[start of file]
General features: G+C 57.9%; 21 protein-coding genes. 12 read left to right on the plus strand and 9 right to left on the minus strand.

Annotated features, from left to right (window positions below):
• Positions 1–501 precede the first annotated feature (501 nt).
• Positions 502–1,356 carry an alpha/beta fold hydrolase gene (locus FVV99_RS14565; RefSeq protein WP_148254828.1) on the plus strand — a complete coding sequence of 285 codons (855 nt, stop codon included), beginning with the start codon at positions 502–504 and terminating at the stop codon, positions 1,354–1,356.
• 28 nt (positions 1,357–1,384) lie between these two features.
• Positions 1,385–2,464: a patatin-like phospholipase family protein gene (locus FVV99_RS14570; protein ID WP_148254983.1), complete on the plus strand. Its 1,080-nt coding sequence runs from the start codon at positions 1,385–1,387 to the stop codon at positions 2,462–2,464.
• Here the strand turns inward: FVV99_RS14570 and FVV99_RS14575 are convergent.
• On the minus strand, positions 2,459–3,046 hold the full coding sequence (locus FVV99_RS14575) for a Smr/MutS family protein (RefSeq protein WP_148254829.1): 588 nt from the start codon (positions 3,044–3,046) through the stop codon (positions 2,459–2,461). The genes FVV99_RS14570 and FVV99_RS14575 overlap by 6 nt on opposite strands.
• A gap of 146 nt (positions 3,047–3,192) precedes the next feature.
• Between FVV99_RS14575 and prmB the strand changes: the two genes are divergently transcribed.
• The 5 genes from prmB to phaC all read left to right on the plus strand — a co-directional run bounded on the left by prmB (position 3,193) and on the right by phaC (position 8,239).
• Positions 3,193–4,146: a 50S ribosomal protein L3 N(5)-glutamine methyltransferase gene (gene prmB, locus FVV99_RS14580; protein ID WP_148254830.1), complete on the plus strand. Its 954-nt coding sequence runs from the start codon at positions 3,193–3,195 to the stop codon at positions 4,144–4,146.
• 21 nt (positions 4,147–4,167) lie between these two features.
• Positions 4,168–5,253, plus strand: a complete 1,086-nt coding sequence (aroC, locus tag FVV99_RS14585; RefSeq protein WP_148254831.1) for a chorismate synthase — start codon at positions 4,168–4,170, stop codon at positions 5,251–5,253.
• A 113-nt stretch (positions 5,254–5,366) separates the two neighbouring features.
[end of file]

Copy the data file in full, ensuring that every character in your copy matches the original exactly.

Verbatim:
General features: G+C 57.9%; 21 protein-coding genes. 12 read left to right on the plus strand and 9 right to left on the minus strand.

Annotated features, from left to right (window positions below):
• Positions 1–501 precede the first annotated feature (501 nt).
• Positions 502–1,356 carry an alpha/beta fold hydrolase gene (locus FVV99_RS14565; RefSeq protein WP_148254828.1) on the plus strand — a complete coding sequence of 285 codons (855 nt, stop codon included), beginning with the start codon at positions 502–504 and terminating at the stop codon, positions 1,354–1,356.
• 28 nt (positions 1,357–1,384) lie between these two features.
• Positions 1,385–2,464: a patatin-like phospholipase family protein gene (locus FVV99_RS14570; protein ID WP_148254983.1), complete on the plus strand. Its 1,080-nt coding sequence runs from the start codon at positions 1,385–1,387 to the stop codon at positions 2,462–2,464.
• Here the strand turns inward: FVV99_RS14570 and FVV99_RS14575 are convergent.
• On the minus strand, positions 2,459–3,046 hold the full coding sequence (locus FVV99_RS14575) for a Smr/MutS family protein (RefSeq protein WP_148254829.1): 588 nt from the start codon (positions 3,044–3,046) through the stop codon (positions 2,459–2,461). The genes FVV99_RS14570 and FVV99_RS14575 overlap by 6 nt on opposite strands.
• A gap of 146 nt (positions 3,047–3,192) precedes the next feature.
• Between FVV99_RS14575 and prmB the strand changes: the two genes are divergently transcribed.
• The 5 genes from prmB to phaC all read left to right on the plus strand — a co-directional run bounded on the left by prmB (position 3,193) and on the right by phaC (position 8,239).
• Positions 3,193–4,146: a 50S ribosomal protein L3 N(5)-glutamine methyltransferase gene (gene prmB, locus FVV99_RS14580; protein ID WP_148254830.1), complete on the plus strand. Its 954-nt coding sequence runs from the start codon at positions 3,193–3,195 to the stop codon at positions 4,144–4,146.
• 21 nt (positions 4,147–4,167) lie between these two features.
• Positions 4,168–5,253, plus strand: a complete 1,086-nt coding sequence (aroC, locus tag FVV99_RS14585; RefSeq protein WP_148254831.1) for a chorismate synthase — start codon at positions 4,168–4,170, stop codon at positions 5,251–5,253.
• A 113-nt stretch (positions 5,254–5,366) separates the two neighbouring features.